Louisa May Alcott: Rose in Bloom


The old glove lay upon the floor forgotten while Rose sat musing, till a quick step sounded in the hall and a voice drew near, tunefully humming.

"As he was walkin' doun the street
The city for to view,
Oh, there he spied a bonny lass,
The window lookin' through."

"Sae licht he jumpèd up the stair,
And tirled at the pin;
Oh, wha sae ready as hersel'
To let the laddie in?"

sang Rose as the voice paused and a tap came at the door.

"Good morning, Rosamunda, here are your letters, and your most devoted ready to execute any commissions you may have for him," was Charlie's greeting as he came in looking comely, gay, and debonair as usual.

"Thanks. I've no errands unless you mail my replies, if these need answering, so by your leave, Prince," and Rose began to open the handful of notes he threw into her lap.

"Ha! What sight is this to blast mine eyes?" ejaculated Charlie, as he pointed to the glove with a melodramatic start, for, like most accomplished amateur actors, he was fond of introducing private theatricals into his daily talk and conversation.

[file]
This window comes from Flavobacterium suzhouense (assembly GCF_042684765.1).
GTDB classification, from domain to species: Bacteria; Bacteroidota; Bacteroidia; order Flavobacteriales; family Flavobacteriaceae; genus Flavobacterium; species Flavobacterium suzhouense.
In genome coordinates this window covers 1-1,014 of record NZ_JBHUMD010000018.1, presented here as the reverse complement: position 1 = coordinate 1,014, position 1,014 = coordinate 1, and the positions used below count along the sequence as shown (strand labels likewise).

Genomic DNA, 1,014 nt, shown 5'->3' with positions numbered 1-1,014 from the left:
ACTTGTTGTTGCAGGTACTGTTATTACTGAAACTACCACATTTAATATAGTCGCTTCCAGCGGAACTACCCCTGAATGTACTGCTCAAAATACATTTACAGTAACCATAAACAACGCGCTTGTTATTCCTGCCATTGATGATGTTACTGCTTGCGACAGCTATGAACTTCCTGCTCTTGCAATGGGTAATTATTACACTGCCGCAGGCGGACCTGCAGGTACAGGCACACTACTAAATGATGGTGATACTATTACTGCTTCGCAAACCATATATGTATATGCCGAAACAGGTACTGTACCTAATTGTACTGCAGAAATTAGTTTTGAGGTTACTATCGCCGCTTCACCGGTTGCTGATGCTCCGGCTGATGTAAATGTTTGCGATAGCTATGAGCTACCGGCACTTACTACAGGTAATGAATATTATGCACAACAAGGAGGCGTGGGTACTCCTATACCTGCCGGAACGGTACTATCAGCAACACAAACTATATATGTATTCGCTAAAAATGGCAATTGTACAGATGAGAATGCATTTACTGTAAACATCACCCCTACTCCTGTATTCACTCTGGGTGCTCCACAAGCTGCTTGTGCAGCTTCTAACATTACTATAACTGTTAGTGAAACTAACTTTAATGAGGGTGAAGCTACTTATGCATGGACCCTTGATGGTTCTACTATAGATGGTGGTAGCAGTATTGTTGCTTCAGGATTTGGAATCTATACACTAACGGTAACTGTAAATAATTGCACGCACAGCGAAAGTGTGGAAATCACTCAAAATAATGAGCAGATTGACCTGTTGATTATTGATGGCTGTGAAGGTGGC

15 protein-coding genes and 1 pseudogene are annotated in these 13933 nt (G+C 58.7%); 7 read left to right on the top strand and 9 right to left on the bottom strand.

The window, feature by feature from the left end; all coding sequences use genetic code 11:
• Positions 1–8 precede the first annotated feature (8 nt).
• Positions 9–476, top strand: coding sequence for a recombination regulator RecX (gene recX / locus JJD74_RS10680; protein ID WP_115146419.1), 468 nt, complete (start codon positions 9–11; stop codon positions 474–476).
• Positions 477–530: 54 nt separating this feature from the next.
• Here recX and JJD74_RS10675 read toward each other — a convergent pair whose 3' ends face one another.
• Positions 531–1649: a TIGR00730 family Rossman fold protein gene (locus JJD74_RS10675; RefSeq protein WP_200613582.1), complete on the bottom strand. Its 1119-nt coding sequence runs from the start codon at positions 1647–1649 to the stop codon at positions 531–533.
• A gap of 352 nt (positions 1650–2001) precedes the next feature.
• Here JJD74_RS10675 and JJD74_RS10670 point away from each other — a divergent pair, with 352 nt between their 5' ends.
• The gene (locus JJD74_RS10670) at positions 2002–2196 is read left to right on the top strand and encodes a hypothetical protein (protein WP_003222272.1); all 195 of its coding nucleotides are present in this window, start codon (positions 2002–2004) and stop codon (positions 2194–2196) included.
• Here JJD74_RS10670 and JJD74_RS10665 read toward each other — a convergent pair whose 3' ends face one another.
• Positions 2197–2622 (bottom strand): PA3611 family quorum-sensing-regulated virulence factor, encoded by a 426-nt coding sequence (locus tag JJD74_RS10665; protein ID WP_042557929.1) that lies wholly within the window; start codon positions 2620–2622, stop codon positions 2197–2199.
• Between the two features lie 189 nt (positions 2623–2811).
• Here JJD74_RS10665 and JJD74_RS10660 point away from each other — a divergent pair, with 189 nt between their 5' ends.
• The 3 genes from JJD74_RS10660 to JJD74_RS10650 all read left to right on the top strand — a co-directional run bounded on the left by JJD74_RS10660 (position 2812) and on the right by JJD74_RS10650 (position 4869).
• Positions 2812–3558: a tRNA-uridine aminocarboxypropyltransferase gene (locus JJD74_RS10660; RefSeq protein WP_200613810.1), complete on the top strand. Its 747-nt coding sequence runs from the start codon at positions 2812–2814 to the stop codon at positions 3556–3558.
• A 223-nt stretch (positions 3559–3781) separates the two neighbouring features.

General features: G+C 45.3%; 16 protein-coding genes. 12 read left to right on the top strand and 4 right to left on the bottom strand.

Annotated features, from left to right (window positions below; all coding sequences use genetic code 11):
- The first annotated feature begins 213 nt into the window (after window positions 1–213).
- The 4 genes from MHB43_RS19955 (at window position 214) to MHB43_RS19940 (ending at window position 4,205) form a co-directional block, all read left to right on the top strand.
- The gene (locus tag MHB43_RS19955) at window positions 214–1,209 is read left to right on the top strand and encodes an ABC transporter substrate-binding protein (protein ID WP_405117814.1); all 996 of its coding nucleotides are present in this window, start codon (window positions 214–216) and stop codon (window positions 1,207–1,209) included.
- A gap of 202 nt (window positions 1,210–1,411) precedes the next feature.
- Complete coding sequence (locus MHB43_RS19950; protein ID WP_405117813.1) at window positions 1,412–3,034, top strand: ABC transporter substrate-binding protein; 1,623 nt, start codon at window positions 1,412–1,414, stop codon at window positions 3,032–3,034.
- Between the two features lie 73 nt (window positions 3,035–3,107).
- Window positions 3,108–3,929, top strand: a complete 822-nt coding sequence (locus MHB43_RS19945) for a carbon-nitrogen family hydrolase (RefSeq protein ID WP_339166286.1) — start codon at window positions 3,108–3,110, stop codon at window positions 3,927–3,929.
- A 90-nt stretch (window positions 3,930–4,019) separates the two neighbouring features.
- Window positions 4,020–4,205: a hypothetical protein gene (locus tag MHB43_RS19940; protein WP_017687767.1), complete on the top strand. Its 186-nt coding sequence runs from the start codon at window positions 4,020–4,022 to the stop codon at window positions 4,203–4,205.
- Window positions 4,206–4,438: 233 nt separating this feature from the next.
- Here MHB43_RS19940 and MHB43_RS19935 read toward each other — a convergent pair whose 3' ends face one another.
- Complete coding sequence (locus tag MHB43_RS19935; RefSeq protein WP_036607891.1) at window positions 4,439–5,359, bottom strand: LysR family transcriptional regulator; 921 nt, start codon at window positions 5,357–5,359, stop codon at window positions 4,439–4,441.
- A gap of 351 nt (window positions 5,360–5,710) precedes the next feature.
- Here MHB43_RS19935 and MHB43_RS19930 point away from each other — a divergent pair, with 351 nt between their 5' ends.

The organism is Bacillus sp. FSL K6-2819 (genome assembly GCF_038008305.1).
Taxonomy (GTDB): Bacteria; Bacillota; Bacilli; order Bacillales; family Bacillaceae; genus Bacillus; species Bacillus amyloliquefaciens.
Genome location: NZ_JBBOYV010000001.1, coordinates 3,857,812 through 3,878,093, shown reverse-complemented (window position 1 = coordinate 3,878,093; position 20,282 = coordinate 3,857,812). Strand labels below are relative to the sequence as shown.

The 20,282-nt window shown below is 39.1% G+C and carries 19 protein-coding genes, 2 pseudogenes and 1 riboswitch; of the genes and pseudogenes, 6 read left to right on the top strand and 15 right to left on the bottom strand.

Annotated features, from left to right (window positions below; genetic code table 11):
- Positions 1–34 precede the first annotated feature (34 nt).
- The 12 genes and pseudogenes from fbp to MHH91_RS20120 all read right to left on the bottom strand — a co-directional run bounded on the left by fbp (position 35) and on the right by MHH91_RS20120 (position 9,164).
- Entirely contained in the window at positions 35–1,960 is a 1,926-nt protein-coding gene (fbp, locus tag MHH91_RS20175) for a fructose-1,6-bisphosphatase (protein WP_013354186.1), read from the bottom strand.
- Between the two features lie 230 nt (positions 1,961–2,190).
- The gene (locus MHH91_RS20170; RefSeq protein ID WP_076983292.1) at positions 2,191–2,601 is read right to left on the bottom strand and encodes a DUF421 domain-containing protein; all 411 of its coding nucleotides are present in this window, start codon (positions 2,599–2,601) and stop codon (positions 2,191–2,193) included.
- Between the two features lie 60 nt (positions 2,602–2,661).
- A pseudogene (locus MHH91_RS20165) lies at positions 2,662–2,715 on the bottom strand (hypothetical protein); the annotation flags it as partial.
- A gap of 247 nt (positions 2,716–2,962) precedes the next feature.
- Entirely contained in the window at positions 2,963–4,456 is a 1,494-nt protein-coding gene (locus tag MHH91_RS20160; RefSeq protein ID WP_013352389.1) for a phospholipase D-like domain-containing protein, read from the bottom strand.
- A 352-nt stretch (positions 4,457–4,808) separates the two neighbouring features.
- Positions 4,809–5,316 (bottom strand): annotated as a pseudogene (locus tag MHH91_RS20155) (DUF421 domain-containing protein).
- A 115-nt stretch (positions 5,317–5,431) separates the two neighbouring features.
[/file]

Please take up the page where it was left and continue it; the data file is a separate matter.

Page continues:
"Uncle left it."

"'Tis well. Methought perchance a rival had been here," and, picking it up, Charlie amused himself with putting it on the head of a little Psyche which ornamented the mantelpiece, softly singing as he did so, another verse of the old song:

"He set his Jenny on his knee,
All in his Highland dress;
For brawly well he kenned the way
To please a bonny lass."

Rose went on reading her letters, but all the while was thinking of her conversation with her uncle as well as something else suggested by the newcomer and his ditty.

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